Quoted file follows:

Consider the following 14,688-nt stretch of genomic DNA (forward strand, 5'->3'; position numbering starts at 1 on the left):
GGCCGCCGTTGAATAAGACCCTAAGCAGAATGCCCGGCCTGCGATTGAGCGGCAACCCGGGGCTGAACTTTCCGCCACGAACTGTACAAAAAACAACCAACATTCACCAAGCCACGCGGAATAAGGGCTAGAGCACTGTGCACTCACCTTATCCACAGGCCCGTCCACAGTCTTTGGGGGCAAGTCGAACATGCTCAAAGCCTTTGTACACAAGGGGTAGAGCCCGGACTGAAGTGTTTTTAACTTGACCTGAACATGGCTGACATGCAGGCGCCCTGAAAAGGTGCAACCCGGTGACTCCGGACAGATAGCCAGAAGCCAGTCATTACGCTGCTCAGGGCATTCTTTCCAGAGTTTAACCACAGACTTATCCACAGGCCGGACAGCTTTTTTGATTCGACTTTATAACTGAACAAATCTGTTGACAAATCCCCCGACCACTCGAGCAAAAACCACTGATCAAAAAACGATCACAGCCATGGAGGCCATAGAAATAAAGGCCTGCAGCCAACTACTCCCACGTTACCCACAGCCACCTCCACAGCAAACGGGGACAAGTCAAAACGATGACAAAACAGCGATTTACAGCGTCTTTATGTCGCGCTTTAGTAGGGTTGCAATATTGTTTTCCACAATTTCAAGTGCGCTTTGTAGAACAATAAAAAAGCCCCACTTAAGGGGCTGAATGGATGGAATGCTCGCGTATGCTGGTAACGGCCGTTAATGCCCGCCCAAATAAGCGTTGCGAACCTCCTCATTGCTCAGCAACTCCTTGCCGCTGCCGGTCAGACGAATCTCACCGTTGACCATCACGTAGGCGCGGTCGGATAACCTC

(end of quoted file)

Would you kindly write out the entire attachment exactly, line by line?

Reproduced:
Consider the following 14,688-nt stretch of genomic DNA (forward strand, 5'->3'; position numbering starts at 1 on the left):
GGCCGCCGTTGAATAAGACCCTAAGCAGAATGCCCGGCCTGCGATTGAGCGGCAACCCGGGGCTGAACTTTCCGCCACGAACTGTACAAAAAACAACCAACATTCACCAAGCCACGCGGAATAAGGGCTAGAGCACTGTGCACTCACCTTATCCACAGGCCCGTCCACAGTCTTTGGGGGCAAGTCGAACATGCTCAAAGCCTTTGTACACAAGGGGTAGAGCCCGGACTGAAGTGTTTTTAACTTGACCTGAACATGGCTGACATGCAGGCGCCCTGAAAAGGTGCAACCCGGTGACTCCGGACAGATAGCCAGAAGCCAGTCATTACGCTGCTCAGGGCATTCTTTCCAGAGTTTAACCACAGACTTATCCACAGGCCGGACAGCTTTTTTGATTCGACTTTATAACTGAACAAATCTGTTGACAAATCCCCCGACCACTCGAGCAAAAACCACTGATCAAAAAACGATCACAGCCATGGAGGCCATAGAAATAAAGGCCTGCAGCCAACTACTCCCACGTTACCCACAGCCACCTCCACAGCAAACGGGGACAAGTCAAAACGATGACAAAACAGCGATTTACAGCGTCTTTATGTCGCGCTTTAGTAGGGTTGCAATATTGTTTTCCACAATTTCAAGTGCGCTTTGTAGAACAATAAAAAAGCCCCACTTAAGGGGCTGAATGGATGGAATGCTCGCGTATGCTGGTAACGGCCGTTAATGCCCGCCCAAATAAGCGTTGCGAACCTCCTCATTGCTCAGCAACTCCTTGCCGCTGCCGGTCAGACGAATCTCACCGTTGACCATCACGTAGGCGCGGTCGGATAACCTC